"If the ACT results could be translated to the general population, then many more American adults would be physically active, and that would be a major public health gain," said Steve Blair, a researcher at the Cooper Institute for Aerobics Research in Dallas, TX, and the ACT study chair.
ACT was conducted at 11 primary care facilities, which were affiliated with three clinical research centers. The centers were: Stanford University in Palo Alto, CA; The University of Tennessee-Memphis; and the Cooper Institute for Aerobics Research in conjunction with The University of Texas Southwestern Medical Center in Dallas. The ACT coordinating center was Wake Forest University School of Medicine in Winston-Salem, NC.
The study involved 874 men and women, ages 35 to 75, who were inactive at the start of the trial and had no clinical cardiovascular disease. Forty-five percent of participants were women and 55 percent men. About 33 percent were minorities.
About 85 percent of the participants had one or more cardiovascular risk factors in addition to physical inactivity. The most common risk factor was overweight or obesity. About 72 percent of women and 75 percent of men were overweight or obese. Additionally, about 33 percent of participants had high blood pressure; about 20 percent had high blood cholesterol; about 10 percent had diabetes; and about 10 percent smoked cigarettes.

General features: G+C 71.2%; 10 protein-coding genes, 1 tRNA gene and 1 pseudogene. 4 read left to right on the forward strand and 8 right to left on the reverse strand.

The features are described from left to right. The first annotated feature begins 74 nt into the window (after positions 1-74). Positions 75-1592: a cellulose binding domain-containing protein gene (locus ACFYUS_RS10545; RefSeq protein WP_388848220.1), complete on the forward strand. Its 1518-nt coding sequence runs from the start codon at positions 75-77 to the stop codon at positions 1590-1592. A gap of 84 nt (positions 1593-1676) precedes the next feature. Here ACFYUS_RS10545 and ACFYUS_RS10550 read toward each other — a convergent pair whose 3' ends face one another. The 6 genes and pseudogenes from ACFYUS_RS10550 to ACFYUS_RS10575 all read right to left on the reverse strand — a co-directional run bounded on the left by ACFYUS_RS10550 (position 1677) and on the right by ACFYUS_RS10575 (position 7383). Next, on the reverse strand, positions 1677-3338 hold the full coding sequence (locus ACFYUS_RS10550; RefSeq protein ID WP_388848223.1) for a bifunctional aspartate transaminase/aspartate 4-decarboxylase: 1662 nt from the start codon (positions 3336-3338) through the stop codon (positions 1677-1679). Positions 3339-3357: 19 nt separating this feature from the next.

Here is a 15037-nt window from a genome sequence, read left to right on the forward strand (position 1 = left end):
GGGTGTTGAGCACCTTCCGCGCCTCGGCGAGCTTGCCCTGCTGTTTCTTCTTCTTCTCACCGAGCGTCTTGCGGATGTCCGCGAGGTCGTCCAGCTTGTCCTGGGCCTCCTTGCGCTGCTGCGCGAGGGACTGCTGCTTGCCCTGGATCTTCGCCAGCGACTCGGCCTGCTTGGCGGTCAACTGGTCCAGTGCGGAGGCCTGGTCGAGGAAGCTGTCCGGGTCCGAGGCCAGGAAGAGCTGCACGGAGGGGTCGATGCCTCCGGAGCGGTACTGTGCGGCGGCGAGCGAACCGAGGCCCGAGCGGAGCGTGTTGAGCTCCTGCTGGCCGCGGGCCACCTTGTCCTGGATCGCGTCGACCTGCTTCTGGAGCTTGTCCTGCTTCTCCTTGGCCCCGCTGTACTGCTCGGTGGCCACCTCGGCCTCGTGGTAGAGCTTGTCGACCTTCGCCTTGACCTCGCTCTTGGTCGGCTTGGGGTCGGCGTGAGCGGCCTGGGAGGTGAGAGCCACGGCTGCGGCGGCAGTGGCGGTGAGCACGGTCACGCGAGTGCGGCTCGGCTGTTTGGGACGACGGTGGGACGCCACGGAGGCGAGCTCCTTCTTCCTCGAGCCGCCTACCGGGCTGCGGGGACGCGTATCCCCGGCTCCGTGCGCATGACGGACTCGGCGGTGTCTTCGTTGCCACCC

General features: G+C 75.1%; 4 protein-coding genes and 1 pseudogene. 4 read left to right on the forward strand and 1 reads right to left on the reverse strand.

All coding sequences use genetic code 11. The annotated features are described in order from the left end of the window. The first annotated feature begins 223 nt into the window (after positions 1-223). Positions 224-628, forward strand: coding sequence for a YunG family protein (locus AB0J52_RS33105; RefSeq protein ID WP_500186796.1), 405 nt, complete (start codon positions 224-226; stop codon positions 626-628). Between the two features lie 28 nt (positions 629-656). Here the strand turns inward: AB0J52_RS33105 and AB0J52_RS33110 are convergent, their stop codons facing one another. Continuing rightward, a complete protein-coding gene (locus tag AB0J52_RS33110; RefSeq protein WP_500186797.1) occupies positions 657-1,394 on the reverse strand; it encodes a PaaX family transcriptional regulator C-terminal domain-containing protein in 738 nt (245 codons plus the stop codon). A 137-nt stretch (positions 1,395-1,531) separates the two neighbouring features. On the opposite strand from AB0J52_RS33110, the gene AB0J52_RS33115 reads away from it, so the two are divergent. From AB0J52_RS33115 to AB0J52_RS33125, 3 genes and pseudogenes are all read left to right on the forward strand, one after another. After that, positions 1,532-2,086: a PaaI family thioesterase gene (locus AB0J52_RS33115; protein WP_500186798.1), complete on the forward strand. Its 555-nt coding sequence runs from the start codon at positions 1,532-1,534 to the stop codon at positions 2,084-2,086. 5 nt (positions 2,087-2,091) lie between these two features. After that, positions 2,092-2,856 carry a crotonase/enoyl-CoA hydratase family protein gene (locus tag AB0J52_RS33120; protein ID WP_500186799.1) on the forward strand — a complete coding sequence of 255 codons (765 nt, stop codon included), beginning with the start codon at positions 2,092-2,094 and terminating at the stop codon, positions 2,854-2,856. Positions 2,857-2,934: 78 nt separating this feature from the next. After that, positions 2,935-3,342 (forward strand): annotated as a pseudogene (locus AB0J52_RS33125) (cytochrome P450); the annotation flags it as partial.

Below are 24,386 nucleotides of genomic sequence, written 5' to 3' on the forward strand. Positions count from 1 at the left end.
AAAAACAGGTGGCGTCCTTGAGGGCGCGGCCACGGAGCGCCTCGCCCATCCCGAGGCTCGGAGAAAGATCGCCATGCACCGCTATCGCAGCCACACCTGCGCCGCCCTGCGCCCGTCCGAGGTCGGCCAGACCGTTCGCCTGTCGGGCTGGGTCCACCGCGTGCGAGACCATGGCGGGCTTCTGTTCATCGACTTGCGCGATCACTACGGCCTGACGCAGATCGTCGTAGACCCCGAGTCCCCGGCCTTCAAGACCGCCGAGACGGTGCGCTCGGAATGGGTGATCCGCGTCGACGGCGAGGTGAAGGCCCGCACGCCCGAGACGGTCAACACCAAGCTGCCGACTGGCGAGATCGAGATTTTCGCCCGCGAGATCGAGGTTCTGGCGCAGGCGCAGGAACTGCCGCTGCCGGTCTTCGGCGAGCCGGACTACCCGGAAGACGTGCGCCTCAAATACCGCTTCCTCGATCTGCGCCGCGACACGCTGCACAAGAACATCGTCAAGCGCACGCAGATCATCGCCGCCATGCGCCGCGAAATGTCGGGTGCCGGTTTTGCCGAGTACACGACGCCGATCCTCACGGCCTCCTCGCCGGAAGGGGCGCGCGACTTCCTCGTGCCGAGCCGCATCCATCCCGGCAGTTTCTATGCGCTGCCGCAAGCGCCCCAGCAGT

Participants were randomly assigned to one of three groups, which received "advice," "assistance," or "counseling." The first group had 2-4 minutes of advice from the doctor about physical activity and were referred to an on-site health educator for more information, which included educational materials on the topic. The assistance group received the same recommendations, plus behavioral counseling by a health educator, one follow-up telephone contact, a monthly interactive newsletter, and an electronic step-counter and calendar. The counseling group got everything the other two groups got plus regular counseling by telephone from a health educator and weekly classes on behavioral skills to help them adopt and maintain their physical activity.